• "There's clearly a fundamental difference in the way the two candidates see the world. The split might best be captured by asking a simple question: what kind of a world do we live in?" explains Fareed Zakaria, then speculating on how each might respond to such a question.

• "Is 2008 just a strange year, or is something big happening?" William Kristol wonders about the presidential election. "Are we seeing one of America's periodic political and cultural awakenings, one of our occasional, almost-convulsive democratic reactions to what is felt to be too great a distance between the people and their 'establishments'?"

Fred Hiatt lavishes praise on national security adviser Stephen Hadley for refusing to give in when conditions in Iraq were at their worst. He hopes that "the next national security adviser again has the strength to resist the crowd and the deftness to steer the country in the right direction."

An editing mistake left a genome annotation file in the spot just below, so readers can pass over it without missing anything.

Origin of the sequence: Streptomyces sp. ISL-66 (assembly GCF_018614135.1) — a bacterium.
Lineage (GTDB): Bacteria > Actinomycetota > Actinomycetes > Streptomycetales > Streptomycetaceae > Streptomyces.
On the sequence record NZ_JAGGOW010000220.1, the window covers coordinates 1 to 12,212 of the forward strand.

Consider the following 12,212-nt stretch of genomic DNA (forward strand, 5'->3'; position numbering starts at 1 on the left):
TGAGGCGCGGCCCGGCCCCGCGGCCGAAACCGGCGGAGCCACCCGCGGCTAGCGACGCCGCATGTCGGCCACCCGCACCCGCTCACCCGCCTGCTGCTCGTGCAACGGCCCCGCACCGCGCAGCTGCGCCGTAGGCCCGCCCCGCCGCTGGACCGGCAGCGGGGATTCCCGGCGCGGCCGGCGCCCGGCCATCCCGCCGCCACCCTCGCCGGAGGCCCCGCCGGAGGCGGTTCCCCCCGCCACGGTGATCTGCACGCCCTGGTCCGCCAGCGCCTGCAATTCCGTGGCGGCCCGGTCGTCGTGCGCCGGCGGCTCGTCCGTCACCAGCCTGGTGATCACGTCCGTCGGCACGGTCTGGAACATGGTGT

• Citing numbers that show an up-tick in economic growth, Donald Lambro contends that "nightly news coverage of the economy has been a little like reporting the strikes and outs in a baseball game, while ignoring the hits, runs and double plays."

• On a more pessimistic note, Paul Krugman asks "will the U.S. financial system collapse today, or maybe over the next few days? I don't think so -- but I'm nowhere near certain. You see, Lehman Brothers, a major investment bank, is apparently about to go under. And nobody knows what will happen next."

• In the Washington Post, Dennis Ross, former special Middle East coordinator under President Bill Clinton, reveals that "there is a looming issue that I found to be worrying Palestinians and Israelis alike: What happens in January when Mahmoud Abbas's term as president of the Palestinian Authority expires?"

From The Editorial Boards...

• While acknowledging that Palin has given the GOP ticket a boost, the Financial Times fears that "the Palin nomination has driven the McCain campaign in a worrying direction. While trying to build on his new momentum, Mr McCain needs to make some adjustments."